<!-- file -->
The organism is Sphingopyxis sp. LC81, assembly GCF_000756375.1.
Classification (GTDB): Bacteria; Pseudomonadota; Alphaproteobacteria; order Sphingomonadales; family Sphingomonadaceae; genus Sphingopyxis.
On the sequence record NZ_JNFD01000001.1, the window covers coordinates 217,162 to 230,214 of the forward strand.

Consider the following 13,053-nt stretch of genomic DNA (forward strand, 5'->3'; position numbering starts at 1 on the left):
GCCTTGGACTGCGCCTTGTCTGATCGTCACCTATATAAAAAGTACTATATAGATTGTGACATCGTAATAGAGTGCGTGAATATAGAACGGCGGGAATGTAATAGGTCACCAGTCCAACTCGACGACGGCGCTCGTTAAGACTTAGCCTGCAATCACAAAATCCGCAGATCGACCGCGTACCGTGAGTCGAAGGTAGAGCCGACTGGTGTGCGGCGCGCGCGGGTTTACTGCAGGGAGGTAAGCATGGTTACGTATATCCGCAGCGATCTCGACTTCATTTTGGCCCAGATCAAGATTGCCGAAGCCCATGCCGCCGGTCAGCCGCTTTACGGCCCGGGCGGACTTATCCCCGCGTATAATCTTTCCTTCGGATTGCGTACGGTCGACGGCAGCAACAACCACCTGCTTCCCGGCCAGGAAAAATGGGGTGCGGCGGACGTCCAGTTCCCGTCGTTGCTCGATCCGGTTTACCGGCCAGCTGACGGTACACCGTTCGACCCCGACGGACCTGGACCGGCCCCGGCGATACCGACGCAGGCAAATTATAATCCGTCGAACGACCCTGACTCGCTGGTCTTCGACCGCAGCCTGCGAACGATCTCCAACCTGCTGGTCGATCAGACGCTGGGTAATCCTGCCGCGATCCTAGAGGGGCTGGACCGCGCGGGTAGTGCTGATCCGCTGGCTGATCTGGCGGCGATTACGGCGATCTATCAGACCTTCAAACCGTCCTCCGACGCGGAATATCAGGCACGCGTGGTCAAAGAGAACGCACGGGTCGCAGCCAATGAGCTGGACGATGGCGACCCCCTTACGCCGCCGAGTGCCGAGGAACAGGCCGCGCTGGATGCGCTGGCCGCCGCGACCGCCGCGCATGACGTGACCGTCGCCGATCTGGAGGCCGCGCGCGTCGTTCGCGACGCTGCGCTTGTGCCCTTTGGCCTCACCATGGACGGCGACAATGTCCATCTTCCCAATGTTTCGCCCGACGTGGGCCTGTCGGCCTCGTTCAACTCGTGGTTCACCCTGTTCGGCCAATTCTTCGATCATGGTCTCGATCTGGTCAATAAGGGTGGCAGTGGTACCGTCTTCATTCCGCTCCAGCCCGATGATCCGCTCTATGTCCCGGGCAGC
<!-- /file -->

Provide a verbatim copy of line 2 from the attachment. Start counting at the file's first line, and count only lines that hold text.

Classification (GTDB): Bacteria; Pseudomonadota; Alphaproteobacteria; order Sphingomonadales; family Sphingomonadaceae; genus Sphingopyxis.